The Tokyo metropolitan assembly dashed the hopes of 320,000 Tokyoites by rejecting their petition for a referendum on the future of nuclear power plants.
Assembly members voted 2-1 on June 20 to reject a draft ordinance calling for the referendum, which had been forced onto the agenda by the signature petition from the Tokyo public.
The decision, which had been widely expected, is a second major blow for anti-nuclear campaigners following the rejection of a similar petition in March by the Osaka city assembly.
“I feel frustrated and empty,” said Saori Kano, 45, a homemaker from Tokyo’s Setagaya Ward who helped collect signatures in the Tokyo drive. “My goal is to change the nuclear power policies that have been left to the central government to decide.”
Kano said she tried to lobby assembly members in the run-up to the vote but ran into a brick wall.
“Some of the assembly members refused to even meet me,” she said. “The ordinance was rejected too easily.”
Members of Minnade Kimeyo Genpatsu Kokumin-Tohyo (Let’s decide together with a national referendum on nuclear power), the citizens group backing the referendum, made their case at the metropolitan assembly’s general affairs committee on June 14. But, with the Liberal Democratic Party, New Komeito and Tokyo’s controversial Governor Shintaro Ishihara all steadfastly opposed to the idea, the group failed to come near to forcing it through.
Hajime Imai, the head of its secretariat, said: “We wanted the metropolitan assembly members to discuss the issue seriously, irrespective of which (political) group they belonged to. (But) we feel the result (of the vote) had been decided beforehand.”
In the June 20 vote, 82 assembly members voted against the referendum ordinance. LDP and New Komeito members were joined by a significant group of Democratic Party of Japan representatives.
Forty-one members voted for the ordinance, including members of the DPJ, the Japanese Communist Party and those of Seikatsusha Network—Mirai (Ordinary citizens’ network—future).
In the assembly debate, the LDP maintained a line, shared by Ishihara, that the decision on whether to operate nuclear power plants was a central government issue.
New Komeito representatives argued that a simple choice between allowing or not allowing utilities to operate nuclear power plants was problematic. They said it would not reflect the wide range of complex opinions held by Tokyo residents.
The DPJ, the largest group in the assembly, argued that Tokyo citizens should be given an opportunity to show their opinions, but failed to agree on a party line for the referendum. The vote was left to each assembly member’s conscience.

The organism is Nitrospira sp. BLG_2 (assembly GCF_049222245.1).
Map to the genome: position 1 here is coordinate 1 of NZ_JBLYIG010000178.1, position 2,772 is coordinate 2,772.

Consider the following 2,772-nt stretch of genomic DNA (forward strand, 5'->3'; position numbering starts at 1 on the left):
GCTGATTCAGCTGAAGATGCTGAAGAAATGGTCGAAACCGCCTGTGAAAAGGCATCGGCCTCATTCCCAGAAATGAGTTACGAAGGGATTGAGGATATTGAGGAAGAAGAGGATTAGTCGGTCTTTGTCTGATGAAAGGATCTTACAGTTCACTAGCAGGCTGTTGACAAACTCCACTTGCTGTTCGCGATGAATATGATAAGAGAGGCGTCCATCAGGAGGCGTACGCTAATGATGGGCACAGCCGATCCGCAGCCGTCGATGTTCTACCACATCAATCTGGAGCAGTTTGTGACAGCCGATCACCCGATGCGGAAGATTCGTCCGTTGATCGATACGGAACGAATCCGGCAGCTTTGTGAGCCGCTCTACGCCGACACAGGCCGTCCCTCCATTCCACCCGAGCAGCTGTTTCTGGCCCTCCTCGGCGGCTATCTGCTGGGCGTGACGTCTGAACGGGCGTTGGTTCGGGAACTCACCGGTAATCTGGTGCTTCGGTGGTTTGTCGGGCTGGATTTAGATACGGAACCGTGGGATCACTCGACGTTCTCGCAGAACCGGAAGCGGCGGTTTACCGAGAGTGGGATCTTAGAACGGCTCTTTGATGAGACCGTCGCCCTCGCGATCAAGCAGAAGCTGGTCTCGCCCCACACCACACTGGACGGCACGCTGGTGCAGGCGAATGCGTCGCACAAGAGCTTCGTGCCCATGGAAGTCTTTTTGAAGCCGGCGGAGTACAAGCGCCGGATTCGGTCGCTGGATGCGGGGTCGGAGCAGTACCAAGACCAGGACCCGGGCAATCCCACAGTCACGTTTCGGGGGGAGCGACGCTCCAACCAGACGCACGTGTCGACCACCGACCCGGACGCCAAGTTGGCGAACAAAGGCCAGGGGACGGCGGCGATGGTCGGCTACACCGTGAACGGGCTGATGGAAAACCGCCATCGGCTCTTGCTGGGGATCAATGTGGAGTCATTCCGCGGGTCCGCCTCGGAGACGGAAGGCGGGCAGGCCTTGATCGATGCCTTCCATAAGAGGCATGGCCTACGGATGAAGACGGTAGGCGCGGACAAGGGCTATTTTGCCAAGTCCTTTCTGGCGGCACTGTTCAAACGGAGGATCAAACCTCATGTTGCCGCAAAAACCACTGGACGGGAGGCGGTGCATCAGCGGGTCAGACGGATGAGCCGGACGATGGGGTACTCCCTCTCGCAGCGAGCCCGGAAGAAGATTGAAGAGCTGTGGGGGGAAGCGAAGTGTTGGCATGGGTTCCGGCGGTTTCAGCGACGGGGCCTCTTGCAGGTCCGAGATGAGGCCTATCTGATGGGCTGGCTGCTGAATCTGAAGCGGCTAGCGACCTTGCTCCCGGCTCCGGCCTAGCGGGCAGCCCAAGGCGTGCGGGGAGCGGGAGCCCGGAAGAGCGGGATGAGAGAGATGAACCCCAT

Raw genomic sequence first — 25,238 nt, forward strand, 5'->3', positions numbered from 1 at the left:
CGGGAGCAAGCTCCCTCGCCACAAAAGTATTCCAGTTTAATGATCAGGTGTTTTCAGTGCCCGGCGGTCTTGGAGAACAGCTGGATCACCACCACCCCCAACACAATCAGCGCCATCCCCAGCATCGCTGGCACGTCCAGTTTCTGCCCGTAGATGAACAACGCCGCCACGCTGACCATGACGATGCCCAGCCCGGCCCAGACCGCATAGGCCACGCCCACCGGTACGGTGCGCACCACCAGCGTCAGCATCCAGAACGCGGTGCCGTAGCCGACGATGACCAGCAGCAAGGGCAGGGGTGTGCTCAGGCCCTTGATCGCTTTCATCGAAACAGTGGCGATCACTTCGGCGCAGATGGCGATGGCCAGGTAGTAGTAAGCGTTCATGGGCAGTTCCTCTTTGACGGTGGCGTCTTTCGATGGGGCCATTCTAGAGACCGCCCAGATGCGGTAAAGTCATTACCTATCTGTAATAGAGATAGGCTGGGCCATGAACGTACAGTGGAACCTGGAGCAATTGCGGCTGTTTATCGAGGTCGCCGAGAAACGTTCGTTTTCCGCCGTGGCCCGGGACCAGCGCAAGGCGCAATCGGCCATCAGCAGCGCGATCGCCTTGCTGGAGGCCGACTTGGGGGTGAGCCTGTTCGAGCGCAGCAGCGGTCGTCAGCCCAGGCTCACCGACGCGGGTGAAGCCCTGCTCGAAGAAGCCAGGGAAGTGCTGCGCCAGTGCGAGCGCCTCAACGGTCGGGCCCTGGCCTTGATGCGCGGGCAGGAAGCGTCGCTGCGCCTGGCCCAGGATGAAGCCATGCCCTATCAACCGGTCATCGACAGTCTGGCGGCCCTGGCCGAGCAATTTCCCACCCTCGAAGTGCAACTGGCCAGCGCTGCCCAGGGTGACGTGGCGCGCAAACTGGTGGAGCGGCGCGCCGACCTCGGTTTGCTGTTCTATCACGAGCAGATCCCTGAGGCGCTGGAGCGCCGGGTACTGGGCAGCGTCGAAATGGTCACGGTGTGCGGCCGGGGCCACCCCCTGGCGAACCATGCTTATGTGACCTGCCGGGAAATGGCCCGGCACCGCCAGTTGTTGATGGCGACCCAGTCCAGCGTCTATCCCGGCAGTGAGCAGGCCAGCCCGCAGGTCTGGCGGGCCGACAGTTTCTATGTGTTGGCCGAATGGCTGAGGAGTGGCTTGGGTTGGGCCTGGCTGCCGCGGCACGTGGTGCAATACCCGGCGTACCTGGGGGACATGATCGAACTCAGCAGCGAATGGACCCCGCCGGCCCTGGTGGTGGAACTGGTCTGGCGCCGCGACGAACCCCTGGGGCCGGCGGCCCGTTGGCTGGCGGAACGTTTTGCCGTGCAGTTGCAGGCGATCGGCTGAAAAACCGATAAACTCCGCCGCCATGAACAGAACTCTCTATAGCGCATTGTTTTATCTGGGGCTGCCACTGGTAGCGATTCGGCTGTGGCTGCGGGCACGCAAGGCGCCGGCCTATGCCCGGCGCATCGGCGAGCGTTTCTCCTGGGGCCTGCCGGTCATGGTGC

Of the DPJ’s 49 members, not including the president of the metropolitan assembly, 19 voted against the ordinance.
On the other side of the debate, the JCP argued that it was dangerous to leave all decisions on nuclear policy to the central government, which has already decided to restart nuclear reactors. The Seikatsusha Network—Mirai stressed the need to listen to those residents of the capital who had backed the petition.
Ishihara invited controversy during the meeting by making a thumbs-down gesture at a public gallery full of members of the citizens group pushing for the referendum.
After the plenary session, Ishihara said: “I did that because I don't think there is any justification for the ordinance. Whether to operate nuclear power plants should be decided by the central government.”
Despite the setbacks in Osaka and Tokyo, moves to force referendums on the nuclear issue are spreading across Japan, particularly in prefectures hosting plants.
In Niigata Prefecture, a citizens group, Minnade Kimeru Kai (Group to decide together) wants a referendum on whether reactors at the Kashiwazaki-Kariwa nuclear power plant should be restarted.
The group plans to collect about 40,000 signatures necessary to petition the local government in the two months from June 23.
“We want to give citizens of this prefecture the opportunity to express their opinions,” said a member of the group.
In Shizuoka Prefecture, a citizens group called Genpatsu Kenmin Tohyo Shizuoka (A vote on nuclear power by Shizuoka people) is collecting signatures for a referendum on whether to restart reactors at the Hamaoka nuclear power plant operated by Chubu Electric Power Co.
About 62,000 signatures are necessary to force the referendum onto the table and, as of June 20, about 38,000 signatures had been collected.
“The rejection by the Tokyo metropolitan assembly is regrettable, but the circumstances of Tokyo, which consumes a lot of electricity, and Shizuoka, which hosts a nuclear power plant, are different. We want to continue our effort,” said Nozomu Suzuki, a former mayor of Iwata in Shizuoka Prefecture who is now serving as the head of the citizens group.
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